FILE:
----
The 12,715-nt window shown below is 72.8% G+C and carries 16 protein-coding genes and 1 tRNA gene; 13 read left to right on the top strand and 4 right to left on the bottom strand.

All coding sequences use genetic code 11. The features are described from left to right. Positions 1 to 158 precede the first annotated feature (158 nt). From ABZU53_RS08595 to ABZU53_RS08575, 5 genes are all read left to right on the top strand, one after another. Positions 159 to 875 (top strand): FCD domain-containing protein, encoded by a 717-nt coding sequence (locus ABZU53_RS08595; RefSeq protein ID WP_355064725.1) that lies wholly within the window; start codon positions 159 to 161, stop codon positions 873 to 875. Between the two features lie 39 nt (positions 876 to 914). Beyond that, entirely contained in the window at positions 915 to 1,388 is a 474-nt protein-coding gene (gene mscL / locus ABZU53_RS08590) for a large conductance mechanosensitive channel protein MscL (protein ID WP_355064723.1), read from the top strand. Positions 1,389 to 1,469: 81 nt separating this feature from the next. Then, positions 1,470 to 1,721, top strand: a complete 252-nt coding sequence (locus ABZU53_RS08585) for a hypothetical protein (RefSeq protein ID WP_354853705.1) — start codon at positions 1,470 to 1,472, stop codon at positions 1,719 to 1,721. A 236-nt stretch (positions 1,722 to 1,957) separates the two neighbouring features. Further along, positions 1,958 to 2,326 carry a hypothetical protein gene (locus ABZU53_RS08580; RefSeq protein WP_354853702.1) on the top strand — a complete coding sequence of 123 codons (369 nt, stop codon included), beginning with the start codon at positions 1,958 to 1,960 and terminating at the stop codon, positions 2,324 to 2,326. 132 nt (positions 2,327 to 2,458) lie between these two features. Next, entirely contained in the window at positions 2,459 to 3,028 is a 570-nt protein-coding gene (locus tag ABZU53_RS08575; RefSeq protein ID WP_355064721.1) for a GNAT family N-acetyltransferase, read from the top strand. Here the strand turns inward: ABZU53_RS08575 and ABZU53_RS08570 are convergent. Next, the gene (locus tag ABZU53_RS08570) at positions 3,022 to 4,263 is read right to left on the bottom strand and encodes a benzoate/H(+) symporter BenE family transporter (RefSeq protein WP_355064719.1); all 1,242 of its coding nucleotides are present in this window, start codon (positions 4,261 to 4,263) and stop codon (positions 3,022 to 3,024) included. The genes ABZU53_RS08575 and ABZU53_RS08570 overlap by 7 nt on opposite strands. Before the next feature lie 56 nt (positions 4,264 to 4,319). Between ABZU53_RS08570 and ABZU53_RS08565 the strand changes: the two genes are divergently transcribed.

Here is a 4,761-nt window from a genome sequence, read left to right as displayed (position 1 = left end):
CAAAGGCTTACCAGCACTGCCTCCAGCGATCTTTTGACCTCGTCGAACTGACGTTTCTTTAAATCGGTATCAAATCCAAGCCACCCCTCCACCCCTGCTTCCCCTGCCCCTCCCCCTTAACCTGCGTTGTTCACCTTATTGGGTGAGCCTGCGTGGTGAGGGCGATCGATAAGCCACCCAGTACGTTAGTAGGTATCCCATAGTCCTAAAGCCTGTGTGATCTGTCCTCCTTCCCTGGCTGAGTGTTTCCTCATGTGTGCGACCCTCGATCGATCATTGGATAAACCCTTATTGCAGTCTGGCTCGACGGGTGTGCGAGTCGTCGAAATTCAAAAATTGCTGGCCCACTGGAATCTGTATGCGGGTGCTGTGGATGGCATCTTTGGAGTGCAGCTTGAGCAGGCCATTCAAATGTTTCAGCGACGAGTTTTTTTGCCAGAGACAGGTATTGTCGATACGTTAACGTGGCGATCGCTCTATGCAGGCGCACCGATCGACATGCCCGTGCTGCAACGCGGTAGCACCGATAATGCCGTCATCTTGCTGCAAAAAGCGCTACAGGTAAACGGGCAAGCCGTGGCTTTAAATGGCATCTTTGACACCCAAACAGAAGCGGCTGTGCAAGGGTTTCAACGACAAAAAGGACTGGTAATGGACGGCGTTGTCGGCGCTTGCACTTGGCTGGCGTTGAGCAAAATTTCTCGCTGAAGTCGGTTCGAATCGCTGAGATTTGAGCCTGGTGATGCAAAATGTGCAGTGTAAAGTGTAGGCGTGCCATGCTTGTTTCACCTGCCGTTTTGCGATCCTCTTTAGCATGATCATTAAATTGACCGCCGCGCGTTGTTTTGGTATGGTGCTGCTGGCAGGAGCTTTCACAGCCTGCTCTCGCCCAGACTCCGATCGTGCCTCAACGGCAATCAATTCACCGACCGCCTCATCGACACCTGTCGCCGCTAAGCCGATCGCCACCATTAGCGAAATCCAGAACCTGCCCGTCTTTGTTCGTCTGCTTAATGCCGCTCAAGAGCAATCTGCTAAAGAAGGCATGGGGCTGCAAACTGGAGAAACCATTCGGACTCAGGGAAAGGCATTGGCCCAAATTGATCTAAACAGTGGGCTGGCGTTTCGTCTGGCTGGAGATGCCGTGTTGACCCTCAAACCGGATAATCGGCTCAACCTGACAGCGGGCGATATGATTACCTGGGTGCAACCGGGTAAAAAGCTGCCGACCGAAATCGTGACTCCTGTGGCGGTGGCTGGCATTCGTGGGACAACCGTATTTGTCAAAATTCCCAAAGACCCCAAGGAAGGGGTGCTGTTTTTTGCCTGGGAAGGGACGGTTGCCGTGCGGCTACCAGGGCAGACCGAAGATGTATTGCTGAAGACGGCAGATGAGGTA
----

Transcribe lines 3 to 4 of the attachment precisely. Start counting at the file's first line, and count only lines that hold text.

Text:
Here is a 4,761-nt window from a genome sequence, read left to right as displayed (position 1 = left end):
CAAAGGCTTACCAGCACTGCCTCCAGCGATCTTTTGACCTCGTCGAACTGACGTTTCTTTAAATCGGTATCAAATCCAAGCCACCCCTCCACCCCTGCTTCCCCTGCCCCTCCCCCTTAACCTGCGTTGTTCACCTTATTGGGTGAGCCTGCGTGGTGAGGGCGATCGATAAGCCACCCAGTACGTTAGTAGGTATCCCATAGTCCTAAAGCCTGTGTGATCTGTCCTCCTTCCCTGGCTGAGTGTTTCCTCATGTGTGCGACCCTCGATCGATCATTGGATAAACCCTTATTGCAGTCTGGCTCGACGGGTGTGCGAGTCGTCGAAATTCAAAAATTGCTGGCCCACTGGAATCTGTATGCGGGTGCTGTGGATGGCATCTTTGGAGTGCAGCTTGAGCAGGCCATTCAAATGTTTCAGCGACGAGTTTTTTTGCCAGAGACAGGTATTGTCGATACGTTAACGTGGCGATCGCTCTATGCAGGCGCACCGATCGACATGCCCGTGCTGCAACGCGGTAGCACCGATAATGCCGTCATCTTGCTGCAAAAAGCGCTACAGGTAAACGGGCAAGCCGTGGCTTTAAATGGCATCTTTGACACCCAAACAGAAGCGGCTGTGCAAGGGTTTCAACGACAAAAAGGACTGGTAATGGACGGCGTTGTCGGCGCTTGCACTTGGCTGGCGTTGAGCAAAATTTCTCGCTGAAGTCGGTTCGAATCGCTGAGATTTGAGCCTGGTGATGCAAAATGTGCAGTGTAAAGTGTAGGCGTGCCATGCTTGTTTCACCTGCCGTTTTGCGATCCTCTTTAGCATGATCATTAAATTGACCGCCGCGCGTTGTTTTGGTATGGTGCTGCTGGCAGGAGCTTTCACAGCCTGCTCTCGCCCAGACTCCGATCGTGCCTCAACGGCAATCAATTCACCGACCGCCTCATCGACACCTGTCGCCGCTAAGCCGATCGCCACCATTAGCGAAATCCAGAACCTGCCCGTCTTTGTTCGTCTGCTTAATGCCGCTCAAGAGCAATCTGCTAAAGAAGGCATGGGGCTGCAAACTGGAGAAACCATTCGGACTCAGGGAAAGGCATTGGCCCAAATTGATCTAAACAGTGGGCTGGCGTTTCGTCTGGCTGGAGATGCCGTGTTGACCCTCAAACCGGATAATCGGCTCAACCTGACAGCGGGCGATATGATTACCTGGGTGCAACCGGGTAAAAAGCTGCCGACCGAAATCGTGACTCCTGTGGCGGTGGCTGGCATTCGTGGGACAACCGTATTTGTCAAAATTCCCAAAGACCCCAAGGAAGGGGTGCTGTTTTTTGCCTGGGAAGGGACGGTTGCCGTGCGGCTACCAGGGCAGACCGAAGATGTATTGCTGAAGACGGCAGATGAGGTA